Municipal Bonds: While Others Bail, It Might Be a Good Time to Buy

Investors have been bailing out of beleaguered municipal bonds in droves, worried that higher interest rates will drive down the prices of the bonds.

About two weeks ago, weekly net outflows from muni bond mutual funds and ETFs soared to a record $4.53 billion, Lipper data shows.

And in five of six weeks ending in early July, withdrawals hit a four-week moving average of $2.21 billion.

So it's time to join the crowd and dump your munis, right?

Not so fast.

In fact, it could be a good time to buy well-chosen munis to boost your income investments.

"I am against conventional wisdom on munis at the moment," says Money Morning Chief Investment Strategist Keith Fitz-Gerald. "They have been beaten down so far that the income is extremely appealing ... assuming investors manage the risks appropriately."

Muni Bond Funds Now Below Net Asset Value

"If you're using munis as an intelligent part of a portfolio and looking for the income they provide, many munis have been beaten down to the point that they're way under their net asset value," Fitz-Gerald says.

The outflows from muni bond funds came amid expectations the Federal Reserve will begin scaling back its $85-billion-a-month bond-buying program.

That, in turn, could lead to an increase in interest rates and a corresponding decline in the price of munis, investors fear.

But if munis have bottomed out, there's no way for the prices to go but up, whatever the Fed does.

"The buffet is full and you can be pretty aggressive with dealers on price," Michelle Knight, chief economist at Boston-based Silver Bridge Advisors, told Reuters.

Fitz-Gerald said the Fed will continue its easy-money policies for now.

"As for muni prices, that means they will stay stable and even improve despite the fact that people think they're dead and buried," Fitz-Gerald said.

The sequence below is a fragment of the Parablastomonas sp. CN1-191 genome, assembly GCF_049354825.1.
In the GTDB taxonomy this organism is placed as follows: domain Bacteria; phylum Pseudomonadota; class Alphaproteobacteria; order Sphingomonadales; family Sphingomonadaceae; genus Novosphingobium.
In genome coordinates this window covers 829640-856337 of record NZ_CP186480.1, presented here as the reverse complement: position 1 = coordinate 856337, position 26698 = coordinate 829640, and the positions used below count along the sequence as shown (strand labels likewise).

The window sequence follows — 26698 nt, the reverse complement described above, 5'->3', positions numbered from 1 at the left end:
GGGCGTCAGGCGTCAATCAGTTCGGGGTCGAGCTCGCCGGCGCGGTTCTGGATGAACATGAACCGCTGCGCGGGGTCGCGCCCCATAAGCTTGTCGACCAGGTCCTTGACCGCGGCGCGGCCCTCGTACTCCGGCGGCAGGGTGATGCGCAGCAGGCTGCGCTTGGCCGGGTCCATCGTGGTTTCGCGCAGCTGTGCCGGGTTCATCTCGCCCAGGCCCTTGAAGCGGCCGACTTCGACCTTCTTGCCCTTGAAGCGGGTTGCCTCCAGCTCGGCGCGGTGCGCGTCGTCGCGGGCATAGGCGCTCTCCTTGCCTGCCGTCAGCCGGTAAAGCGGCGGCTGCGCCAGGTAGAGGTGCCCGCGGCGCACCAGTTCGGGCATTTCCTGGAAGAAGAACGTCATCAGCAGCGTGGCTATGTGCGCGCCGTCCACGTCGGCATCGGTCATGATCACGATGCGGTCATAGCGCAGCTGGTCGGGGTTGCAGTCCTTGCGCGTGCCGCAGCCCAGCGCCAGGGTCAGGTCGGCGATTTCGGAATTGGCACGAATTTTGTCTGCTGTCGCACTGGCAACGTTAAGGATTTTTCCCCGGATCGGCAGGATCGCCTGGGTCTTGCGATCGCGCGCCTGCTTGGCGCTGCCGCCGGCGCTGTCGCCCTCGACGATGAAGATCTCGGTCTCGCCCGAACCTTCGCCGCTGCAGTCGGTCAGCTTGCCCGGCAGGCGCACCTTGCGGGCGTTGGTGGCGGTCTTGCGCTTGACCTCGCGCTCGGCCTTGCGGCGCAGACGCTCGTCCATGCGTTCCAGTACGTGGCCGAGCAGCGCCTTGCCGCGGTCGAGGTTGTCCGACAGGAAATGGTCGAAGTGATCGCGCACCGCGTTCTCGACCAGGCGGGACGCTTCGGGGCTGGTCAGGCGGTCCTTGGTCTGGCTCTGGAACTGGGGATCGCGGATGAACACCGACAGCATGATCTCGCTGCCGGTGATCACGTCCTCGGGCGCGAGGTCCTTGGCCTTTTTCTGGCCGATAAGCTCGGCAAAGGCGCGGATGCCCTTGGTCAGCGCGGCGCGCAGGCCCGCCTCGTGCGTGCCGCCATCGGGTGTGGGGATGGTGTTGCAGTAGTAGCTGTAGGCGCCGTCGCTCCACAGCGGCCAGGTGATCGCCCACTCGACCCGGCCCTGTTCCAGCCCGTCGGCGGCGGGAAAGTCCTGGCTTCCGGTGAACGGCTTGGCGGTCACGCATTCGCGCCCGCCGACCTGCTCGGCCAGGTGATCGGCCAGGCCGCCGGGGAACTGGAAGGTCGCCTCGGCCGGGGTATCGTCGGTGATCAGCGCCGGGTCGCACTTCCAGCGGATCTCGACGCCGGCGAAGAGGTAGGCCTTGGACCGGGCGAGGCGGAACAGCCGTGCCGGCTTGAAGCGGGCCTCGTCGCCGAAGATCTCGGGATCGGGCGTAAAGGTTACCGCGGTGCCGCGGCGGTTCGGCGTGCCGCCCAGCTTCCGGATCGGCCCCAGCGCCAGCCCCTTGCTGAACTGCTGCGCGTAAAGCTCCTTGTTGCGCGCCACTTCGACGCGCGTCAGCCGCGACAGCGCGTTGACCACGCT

Threat to Muni Tax Breaks

Munis have been popular with retail investors, particularly wealthy ones, in part because of the federal tax exemption on the interest from the bonds.

But the exemption could be limited under a proposal from the Obama administration.

Under the proposal, part of a tax measure before Congress, the tax exemption on muni interest would be capped at 28% for taxpayers in the top bracket.

Thus, in an example cited by Forbes magazine, if someone in the top (39.6%) tax bracket earned $10,000 in municipal bond interest, the tax bill, now zero, would climb to $1,160 in federal income tax. That's based on 39.6% of $10,000, or $3,960, minus the exempt amount, 28% of $10,000, or $2,800.

The muni tax proposal has drawn stiff opposition from state and local governments, which say it would increase the cost of projects financed by the bonds, including schools, hospitals, roads, transit, water and other critical infrastructure.

Forbes contributor Kelly Phillips Erb notes there's a good reason for the tax exemptions (some munis are also exempt from state taxes): The government has an interest in encouraging private investment in vital public projects.

If the tax exemption is limited, Erb notes, it will prompt some muni investors to look to other places to invest their money.

"A higher tax bill on municipal bonds means that affected investors - those that can afford to shop around - will necessarily seek out other options," Erb wrote. "They'll look to find investments that pay out at a higher rate to make up for the higher bite. The result?

"Instead of money going to public projects - repairing bridges, fixing dams, funding schools - it will go to Apple. Or Netflix. Or Coca-Cola. Or Citi," she points out. "Is that what we want? There are already plenty of incentives to invest in the private sector; we shouldn't erase incentives to encourage private investment in the public sector."

So keep your eye on Washington and this proposal.

For now, though, well-chosen munis remain a solid investment bet.

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